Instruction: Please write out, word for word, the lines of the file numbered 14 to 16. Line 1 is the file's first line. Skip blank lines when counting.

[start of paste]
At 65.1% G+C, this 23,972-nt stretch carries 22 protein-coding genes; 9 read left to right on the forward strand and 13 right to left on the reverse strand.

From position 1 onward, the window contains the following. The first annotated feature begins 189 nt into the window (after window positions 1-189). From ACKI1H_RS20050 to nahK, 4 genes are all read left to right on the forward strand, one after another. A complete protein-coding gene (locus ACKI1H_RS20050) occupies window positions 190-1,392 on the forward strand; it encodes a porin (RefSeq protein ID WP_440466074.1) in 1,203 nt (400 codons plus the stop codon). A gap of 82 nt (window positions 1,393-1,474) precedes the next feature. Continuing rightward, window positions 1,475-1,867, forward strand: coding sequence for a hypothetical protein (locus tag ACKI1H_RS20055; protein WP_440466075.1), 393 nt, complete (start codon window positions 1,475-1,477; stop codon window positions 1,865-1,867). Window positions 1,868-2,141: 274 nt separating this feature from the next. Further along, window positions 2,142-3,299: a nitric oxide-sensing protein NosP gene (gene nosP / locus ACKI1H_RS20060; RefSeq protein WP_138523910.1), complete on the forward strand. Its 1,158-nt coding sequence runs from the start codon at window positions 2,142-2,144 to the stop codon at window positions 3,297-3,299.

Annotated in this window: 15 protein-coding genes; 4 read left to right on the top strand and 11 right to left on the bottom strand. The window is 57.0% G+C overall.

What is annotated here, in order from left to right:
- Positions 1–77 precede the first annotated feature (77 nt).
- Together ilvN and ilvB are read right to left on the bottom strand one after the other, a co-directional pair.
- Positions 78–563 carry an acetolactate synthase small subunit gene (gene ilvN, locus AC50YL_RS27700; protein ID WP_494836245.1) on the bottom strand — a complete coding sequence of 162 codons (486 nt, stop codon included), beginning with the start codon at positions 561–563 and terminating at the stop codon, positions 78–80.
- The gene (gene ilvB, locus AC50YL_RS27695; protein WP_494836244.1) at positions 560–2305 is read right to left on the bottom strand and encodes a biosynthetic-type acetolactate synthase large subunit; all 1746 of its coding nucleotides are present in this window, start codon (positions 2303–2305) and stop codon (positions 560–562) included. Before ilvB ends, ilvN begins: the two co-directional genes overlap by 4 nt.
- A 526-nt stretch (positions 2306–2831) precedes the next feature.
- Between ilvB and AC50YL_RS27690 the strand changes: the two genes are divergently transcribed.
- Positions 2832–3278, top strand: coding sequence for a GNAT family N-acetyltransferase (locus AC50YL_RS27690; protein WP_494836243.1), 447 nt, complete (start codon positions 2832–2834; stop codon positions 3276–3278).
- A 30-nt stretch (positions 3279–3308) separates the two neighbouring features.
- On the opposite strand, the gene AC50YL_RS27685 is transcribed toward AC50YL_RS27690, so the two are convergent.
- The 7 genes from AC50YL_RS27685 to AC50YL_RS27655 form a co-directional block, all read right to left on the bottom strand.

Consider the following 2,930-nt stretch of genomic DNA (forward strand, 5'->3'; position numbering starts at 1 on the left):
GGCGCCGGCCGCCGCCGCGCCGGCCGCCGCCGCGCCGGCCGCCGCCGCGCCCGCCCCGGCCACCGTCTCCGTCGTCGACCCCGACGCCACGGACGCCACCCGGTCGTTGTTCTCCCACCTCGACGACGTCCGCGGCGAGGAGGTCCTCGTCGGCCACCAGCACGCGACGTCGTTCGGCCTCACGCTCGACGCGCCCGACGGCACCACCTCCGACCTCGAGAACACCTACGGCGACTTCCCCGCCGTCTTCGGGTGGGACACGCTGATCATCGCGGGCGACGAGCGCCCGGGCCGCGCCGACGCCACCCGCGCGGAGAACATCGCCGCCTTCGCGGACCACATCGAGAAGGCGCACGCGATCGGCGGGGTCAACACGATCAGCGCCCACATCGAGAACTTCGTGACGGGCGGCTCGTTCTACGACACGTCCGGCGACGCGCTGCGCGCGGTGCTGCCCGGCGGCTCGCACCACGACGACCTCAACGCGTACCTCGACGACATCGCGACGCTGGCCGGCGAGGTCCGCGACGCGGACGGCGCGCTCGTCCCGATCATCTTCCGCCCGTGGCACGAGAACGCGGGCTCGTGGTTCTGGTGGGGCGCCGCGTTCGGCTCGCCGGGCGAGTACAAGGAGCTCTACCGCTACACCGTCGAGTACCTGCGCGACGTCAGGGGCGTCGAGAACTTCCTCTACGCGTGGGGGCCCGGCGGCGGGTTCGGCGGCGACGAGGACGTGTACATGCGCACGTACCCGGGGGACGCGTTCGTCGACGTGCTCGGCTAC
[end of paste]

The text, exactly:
- The 7 genes from AC50YL_RS27685 to AC50YL_RS27655 form a co-directional block, all read right to left on the bottom strand.

Consider the following 2,930-nt stretch of genomic DNA (forward strand, 5'->3'; position numbering starts at 1 on the left):
GGCGCCGGCCGCCGCCGCGCCGGCCGCCGCCGCGCCGGCCGCCGCCGCGCCCGCCCCGGCCACCGTCTCCGTCGTCGACCCCGACGCCACGGACGCCACCCGGTCGTTGTTCTCCCACCTCGACGACGTCCGCGGCGAGGAGGTCCTCGTCGGCCACCAGCACGCGACGTCGTTCGGCCTCACGCTCGACGCGCCCGACGGCACCACCTCCGACCTCGAGAACACCTACGGCGACTTCCCCGCCGTCTTCGGGTGGGACACGCTGATCATCGCGGGCGACGAGCGCCCGGGCCGCGCCGACGCCACCCGCGCGGAGAACATCGCCGCCTTCGCGGACCACATCGAGAAGGCGCACGCGATCGGCGGGGTCAACACGATCAGCGCCCACATCGAGAACTTCGTGACGGGCGGCTCGTTCTACGACACGTCCGGCGACGCGCTGCGCGCGGTGCTGCCCGGCGGCTCGCACCACGACGACCTCAACGCGTACCTCGACGACATCGCGACGCTGGCCGGCGAGGTCCGCGACGCGGACGGCGCGCTCGTCCCGATCATCTTCCGCCCGTGGCACGAGAACGCGGGCTCGTGGTTCTGGTGGGGCGCCGCGTTCGGCTCGCCGGGCGAGTACAAGGAGCTCTACCGCTACACCGTCGAGTACCTGCGCGACGTCAGGGGCGTCGAGAACTTCCTCTACGCGTGGGGGCCCGGCGGCGGGTTCGGCGGCGACGAGGACGTGTACATGCGCACGTACCCGGGGGACGCGTTCGTCGACGTGCTCGGCTAC